BURT WOLF:  And included in the Chateau's works of art are the creations of executive chef Bernard Cassevon.  Here's the recipe for granola flan, with a fresh fruit sauce.   Granola is mixed together with a little honey, pressed into a ring on a baking sheet and baked for eight minutes in a three hundred and fifty degree fahrenheit oven.  A food processor is used to make a puree of bananas, papaya, strawberries and a little orange juice.  The blend is strained to give it a smooth texture.  Then the sauce goes onto the serving plate.  The granola flan on top.  Strawberries, papaya, a little yogurt, a garnish of berries, mint and piece of filo dough.  A symbolic dessert:  the mountains, the snow, the towers of the chateau, the fruitful earth and the honeyed temperament of the people who live here.  And all with the healthful outlook which is so much a part of Canadian cooking. 

Scientists have come to the conclusion that saturated fat will do more to raise your blood cholesterol level than any other food you could eat.  So if somebody could come up with a cooking oil that was almost free of saturated fat, that would be a giant and healthful step in the right direction.  And that's exactly what a group of Canadian scientists did.  They based it on a relative of the mustard plant, pressed out the oil, and named it Canola, after Canada.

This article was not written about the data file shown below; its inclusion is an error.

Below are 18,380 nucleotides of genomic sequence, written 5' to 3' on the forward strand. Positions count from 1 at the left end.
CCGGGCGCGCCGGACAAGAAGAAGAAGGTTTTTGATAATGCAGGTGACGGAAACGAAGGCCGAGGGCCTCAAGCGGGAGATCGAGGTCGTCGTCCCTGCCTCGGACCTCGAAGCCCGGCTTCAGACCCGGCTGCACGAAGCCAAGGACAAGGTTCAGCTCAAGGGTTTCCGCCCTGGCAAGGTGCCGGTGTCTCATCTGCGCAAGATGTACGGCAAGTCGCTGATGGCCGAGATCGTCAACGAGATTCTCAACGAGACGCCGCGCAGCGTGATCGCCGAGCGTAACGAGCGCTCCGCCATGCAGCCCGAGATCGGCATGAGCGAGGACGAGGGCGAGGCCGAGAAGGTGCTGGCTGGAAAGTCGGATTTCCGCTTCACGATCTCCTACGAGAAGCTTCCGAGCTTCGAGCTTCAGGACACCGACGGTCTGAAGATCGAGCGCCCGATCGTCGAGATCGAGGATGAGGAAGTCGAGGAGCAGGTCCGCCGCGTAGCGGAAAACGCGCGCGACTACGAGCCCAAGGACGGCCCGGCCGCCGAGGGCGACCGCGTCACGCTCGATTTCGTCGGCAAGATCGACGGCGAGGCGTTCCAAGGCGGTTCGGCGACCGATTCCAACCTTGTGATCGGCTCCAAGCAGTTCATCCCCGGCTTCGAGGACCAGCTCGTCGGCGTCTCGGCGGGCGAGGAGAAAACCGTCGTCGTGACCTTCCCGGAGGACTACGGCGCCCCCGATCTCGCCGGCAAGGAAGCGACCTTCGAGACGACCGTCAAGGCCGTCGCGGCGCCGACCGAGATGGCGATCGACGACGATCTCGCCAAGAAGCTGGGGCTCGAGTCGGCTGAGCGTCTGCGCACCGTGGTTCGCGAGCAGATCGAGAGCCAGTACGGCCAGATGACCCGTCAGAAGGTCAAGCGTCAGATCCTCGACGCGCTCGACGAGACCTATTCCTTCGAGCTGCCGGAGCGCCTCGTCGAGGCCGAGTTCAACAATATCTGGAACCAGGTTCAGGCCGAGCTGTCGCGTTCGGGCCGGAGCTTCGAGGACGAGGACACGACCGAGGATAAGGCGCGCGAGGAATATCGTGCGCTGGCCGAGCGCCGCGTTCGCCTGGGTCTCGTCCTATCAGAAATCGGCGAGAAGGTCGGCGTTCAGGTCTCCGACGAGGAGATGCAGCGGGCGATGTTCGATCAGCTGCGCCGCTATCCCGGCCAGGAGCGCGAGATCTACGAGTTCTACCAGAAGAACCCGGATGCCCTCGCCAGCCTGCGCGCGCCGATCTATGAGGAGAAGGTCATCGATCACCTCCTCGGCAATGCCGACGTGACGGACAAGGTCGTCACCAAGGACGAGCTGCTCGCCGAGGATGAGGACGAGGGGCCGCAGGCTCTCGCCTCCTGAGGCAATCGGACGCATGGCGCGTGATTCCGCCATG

Canola oil is pressed from the seeds of this beautiful yellow-flowered plant.   The oil is lower in saturated fat than any other type of cooking or salad oil...  fifty percent lower than corn oil, or olive oil, and sixty percent lower than soybean oil.   Many of the chefs of Canada have made their favorite recipes more healthful by shifting to Canada's national oil. 

A good idea for most of us.  Members of the American Dietetic Association recommend that we keep our calories from saturated fat down to ten percent of our total calories and this stuff can help. 

So what have we learned here in the Canadian province of British Columbia?  First of all, lots of different foods, from lots of different cultures is the best way to eat.  The more different foods that are part of your diet, the greater you chance of getting all the different nutrients you need.  [DRUMS]  The native tribes in this area cook most of their food by grilling.  It's a good idea.  No fat is added, and much of the fat in the food itself, just drips away in front of the fire. 

The Gastown clock. [CLOCK SOUNDS]   It's a constant reminder to eat your vegetables.  And steaming is just about the healthiest way to cook them.  Canola oil, very low in saturated fat.  It's ideal for a healthful diet.  And don't forget exercise.  It's every bit as important as diet when it comes to weight control, and good health.    That's Eating Well In Vancouver.  [MUSIC] Please join us next time, as we travel around the world looking for foods that taste good, and make it easier to eat well.  I'm Burt Wolf.